Joy as kenyan girl detained by an Indian Hosipital returns home after kidney transplant

CaptureA family in Thindigua Village in Kiambu has reason to celebrate after two relatives, who had been detained in India over an unpaid hospital bill of Sh1.9 million, were freed.

Read:[VIDEO] Kiambu Family Detained In India Over Sh1.8m Hospital Bill

Esther Githinji, 33, and her mother Agnes Mugure, 60, arrived at the Jomo Kenyatta International Airport from Hinduja Hospital where they had been detained after they were unable to raise the cash following a successful kidney transplant.

The two travelled from Kenya in March hoping to have the transplant done immediately since Githinji’s sister had volunteered to donate the organ. However, it emerged that Esther’s body was not compatible with the kidney from her sister.

Her mother had donated a kidney in 2005 but it later failed.

They had to look for a family in a similar predicament and were lucky to find an Indian, but authorities would not let the exchange take place between an Indian and someone from another country.

A lobby group moved to an Indian court and won the case on behalf of Esther and the transplant was done on April 9.

City hospitals

All this time, they were living in a rental house and spending between Sh60,000 and Sh80,000 a month for their upkeep, besides medical expenses.

Ann Githinji, Esther’s sister, donated her kidney to Aarif Khokar, and in a reciprocal move, Khokar’s wife Sabira donated her kidney to Esther. The transplants were carried out at two city hospitals.

A week to the operation, the hospital had quoted the charges at Sh780,000 but on material day, the institution raised it to Sh1.1 million, an amount the family did not have.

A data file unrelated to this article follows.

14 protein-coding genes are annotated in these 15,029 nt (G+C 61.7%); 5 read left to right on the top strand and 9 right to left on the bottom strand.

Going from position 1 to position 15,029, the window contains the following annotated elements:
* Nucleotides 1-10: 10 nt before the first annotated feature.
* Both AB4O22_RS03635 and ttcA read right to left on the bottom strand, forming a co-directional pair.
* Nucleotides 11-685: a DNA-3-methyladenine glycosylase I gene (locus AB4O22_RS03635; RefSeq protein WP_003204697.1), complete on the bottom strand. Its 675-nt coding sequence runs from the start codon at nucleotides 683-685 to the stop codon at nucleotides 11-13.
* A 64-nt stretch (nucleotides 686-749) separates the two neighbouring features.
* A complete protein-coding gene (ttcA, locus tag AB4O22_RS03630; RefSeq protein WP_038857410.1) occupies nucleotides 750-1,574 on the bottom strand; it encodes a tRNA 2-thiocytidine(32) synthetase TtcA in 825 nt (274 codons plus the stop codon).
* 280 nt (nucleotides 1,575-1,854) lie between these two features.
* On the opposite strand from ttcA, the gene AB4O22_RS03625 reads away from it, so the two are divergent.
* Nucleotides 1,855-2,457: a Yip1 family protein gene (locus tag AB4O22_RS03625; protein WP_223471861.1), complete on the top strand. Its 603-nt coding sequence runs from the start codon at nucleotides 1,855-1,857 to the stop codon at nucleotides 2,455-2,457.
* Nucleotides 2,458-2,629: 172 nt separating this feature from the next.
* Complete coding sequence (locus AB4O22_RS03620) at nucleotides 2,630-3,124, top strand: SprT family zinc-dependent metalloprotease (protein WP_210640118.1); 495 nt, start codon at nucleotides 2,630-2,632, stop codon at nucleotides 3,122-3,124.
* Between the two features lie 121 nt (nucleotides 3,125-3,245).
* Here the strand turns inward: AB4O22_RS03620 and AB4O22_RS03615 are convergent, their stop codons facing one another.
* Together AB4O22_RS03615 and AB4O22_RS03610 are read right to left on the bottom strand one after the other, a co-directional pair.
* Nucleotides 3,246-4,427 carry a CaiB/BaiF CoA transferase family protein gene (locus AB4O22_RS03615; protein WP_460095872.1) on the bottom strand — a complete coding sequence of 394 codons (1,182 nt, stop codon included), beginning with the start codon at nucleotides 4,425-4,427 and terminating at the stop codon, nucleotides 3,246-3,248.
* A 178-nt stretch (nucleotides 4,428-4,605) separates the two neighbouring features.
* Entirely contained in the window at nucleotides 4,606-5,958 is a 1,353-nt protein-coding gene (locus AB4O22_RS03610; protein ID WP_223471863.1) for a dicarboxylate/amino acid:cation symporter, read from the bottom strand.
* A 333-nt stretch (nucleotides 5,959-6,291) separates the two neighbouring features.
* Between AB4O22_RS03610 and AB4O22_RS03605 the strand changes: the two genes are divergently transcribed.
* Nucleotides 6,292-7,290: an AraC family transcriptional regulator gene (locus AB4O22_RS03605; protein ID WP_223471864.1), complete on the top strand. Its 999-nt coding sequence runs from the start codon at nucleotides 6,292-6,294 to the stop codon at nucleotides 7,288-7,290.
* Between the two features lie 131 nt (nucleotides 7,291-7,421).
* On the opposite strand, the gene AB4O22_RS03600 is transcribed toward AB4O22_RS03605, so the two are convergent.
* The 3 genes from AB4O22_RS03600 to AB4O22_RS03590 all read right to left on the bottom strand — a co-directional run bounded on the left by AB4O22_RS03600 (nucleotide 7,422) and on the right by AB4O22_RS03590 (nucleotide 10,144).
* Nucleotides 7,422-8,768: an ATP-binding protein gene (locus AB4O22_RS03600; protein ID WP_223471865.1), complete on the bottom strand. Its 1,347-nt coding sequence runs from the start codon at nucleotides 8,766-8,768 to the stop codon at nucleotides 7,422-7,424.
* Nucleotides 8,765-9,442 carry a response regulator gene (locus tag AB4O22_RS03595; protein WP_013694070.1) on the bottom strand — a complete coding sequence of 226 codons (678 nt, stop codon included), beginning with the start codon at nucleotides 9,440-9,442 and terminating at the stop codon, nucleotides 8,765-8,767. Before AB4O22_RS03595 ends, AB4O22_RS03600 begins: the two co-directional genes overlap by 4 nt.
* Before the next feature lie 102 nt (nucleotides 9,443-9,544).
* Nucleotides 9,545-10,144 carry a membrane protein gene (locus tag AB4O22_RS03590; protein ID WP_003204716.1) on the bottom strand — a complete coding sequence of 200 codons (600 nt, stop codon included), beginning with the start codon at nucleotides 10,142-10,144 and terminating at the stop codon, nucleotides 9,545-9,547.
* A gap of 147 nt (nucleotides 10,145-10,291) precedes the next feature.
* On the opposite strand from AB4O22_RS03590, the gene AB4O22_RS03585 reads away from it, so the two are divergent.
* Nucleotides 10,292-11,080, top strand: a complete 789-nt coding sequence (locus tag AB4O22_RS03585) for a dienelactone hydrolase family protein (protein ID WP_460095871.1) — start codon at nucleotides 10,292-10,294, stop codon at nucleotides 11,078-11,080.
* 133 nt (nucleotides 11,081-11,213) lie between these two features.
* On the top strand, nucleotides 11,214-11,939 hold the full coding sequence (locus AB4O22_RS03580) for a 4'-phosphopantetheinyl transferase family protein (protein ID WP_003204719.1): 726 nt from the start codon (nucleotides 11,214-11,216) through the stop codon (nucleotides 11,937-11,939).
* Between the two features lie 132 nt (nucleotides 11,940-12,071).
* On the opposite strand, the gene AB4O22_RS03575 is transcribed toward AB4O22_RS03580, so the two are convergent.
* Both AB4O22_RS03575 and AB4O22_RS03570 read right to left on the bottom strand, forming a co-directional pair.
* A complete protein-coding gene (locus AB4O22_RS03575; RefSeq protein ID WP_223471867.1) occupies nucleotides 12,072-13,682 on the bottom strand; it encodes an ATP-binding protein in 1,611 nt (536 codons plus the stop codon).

After the transplant, Esther developed complications and had to have three operations, shooting the bill up to Sh1.8 million.

The money was raised after The Standard carried the story two months ago, touching the hearts of well wishers.

Esther was declared fit and discharged on March 16, but the hospital refused to release her and her mother who was taking care of her.

“I am happy to be home and that is all I wanted. It was devastating to have to live in a hospital all that while and not be able to see my family,” Esther said.

Esther was the first person to undergo a swap kidney transplant after waiting ten years to find a suitable donor; she could not find a match from any of her family members.

Her father, John Githinji, broke down as he embraced his wife and daughter when they arrived.

His daughter was diagonised with kidney problems in 2002 and the family has spent over Sh12 million in hospitals.


Mother and daughter were released by the hospital management on August 23, after they finally managed to settle the bill. They returned home immediately.

“I have been reduced to a pauper. I sold my cows and pieces of land. Now I am left with only the land on which my my house stands. I had put it also on the market but well-wishers came to our rescue,” Mr Githinji said.

In India, mother and daughter were forced to spend two nights on a cold floor in the hospital.

“I kept asking God to give us money. Even after my daughter had the transplant, she kept needing more treatment after she developed complications. I had to be by her side all the time,” Mugure said.

-The Standard



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